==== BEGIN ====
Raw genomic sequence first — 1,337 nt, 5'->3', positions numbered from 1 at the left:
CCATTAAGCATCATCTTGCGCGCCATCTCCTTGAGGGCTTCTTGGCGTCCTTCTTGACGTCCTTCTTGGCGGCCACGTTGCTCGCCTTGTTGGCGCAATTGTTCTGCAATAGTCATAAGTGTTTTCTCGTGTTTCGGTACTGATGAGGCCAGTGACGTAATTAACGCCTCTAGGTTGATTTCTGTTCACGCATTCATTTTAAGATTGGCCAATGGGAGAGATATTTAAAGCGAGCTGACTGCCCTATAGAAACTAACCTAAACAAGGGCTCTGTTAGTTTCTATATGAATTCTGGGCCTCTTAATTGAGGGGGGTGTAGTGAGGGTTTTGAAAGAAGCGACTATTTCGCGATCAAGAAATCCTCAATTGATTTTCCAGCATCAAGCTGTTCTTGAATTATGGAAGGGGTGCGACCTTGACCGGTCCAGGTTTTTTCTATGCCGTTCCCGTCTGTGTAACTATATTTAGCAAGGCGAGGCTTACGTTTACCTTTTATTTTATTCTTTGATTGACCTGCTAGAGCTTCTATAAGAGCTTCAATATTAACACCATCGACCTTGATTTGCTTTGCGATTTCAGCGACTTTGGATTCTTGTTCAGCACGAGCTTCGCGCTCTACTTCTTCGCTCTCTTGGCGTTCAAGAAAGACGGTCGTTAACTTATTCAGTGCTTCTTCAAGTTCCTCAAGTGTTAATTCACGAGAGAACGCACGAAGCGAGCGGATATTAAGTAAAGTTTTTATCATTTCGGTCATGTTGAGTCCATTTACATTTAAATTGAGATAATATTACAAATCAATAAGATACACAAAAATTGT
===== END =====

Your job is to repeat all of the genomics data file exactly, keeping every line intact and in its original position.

Raw genomic sequence first — 1,337 nt, 5'->3', positions numbered from 1 at the left:
CCATTAAGCATCATCTTGCGCGCCATCTCCTTGAGGGCTTCTTGGCGTCCTTCTTGACGTCCTTCTTGGCGGCCACGTTGCTCGCCTTGTTGGCGCAATTGTTCTGCAATAGTCATAAGTGTTTTCTCGTGTTTCGGTACTGATGAGGCCAGTGACGTAATTAACGCCTCTAGGTTGATTTCTGTTCACGCATTCATTTTAAGATTGGCCAATGGGAGAGATATTTAAAGCGAGCTGACTGCCCTATAGAAACTAACCTAAACAAGGGCTCTGTTAGTTTCTATATGAATTCTGGGCCTCTTAATTGAGGGGGGTGTAGTGAGGGTTTTGAAAGAAGCGACTATTTCGCGATCAAGAAATCCTCAATTGATTTTCCAGCATCAAGCTGTTCTTGAATTATGGAAGGGGTGCGACCTTGACCGGTCCAGGTTTTTTCTATGCCGTTCCCGTCTGTGTAACTATATTTAGCAAGGCGAGGCTTACGTTTACCTTTTATTTTATTCTTTGATTGACCTGCTAGAGCTTCTATAAGAGCTTCAATATTAACACCATCGACCTTGATTTGCTTTGCGATTTCAGCGACTTTGGATTCTTGTTCAGCACGAGCTTCGCGCTCTACTTCTTCGCTCTCTTGGCGTTCAAGAAAGACGGTCGTTAACTTATTCAGTGCTTCTTCAAGTTCCTCAAGTGTTAATTCACGAGAGAACGCACGAAGCGAGCGGATATTAAGTAAAGTTTTTATCATTTCGGTCATGTTGAGTCCATTTACATTTAAATTGAGATAATATTACAAATCAATAAGATACACAAAAATTGT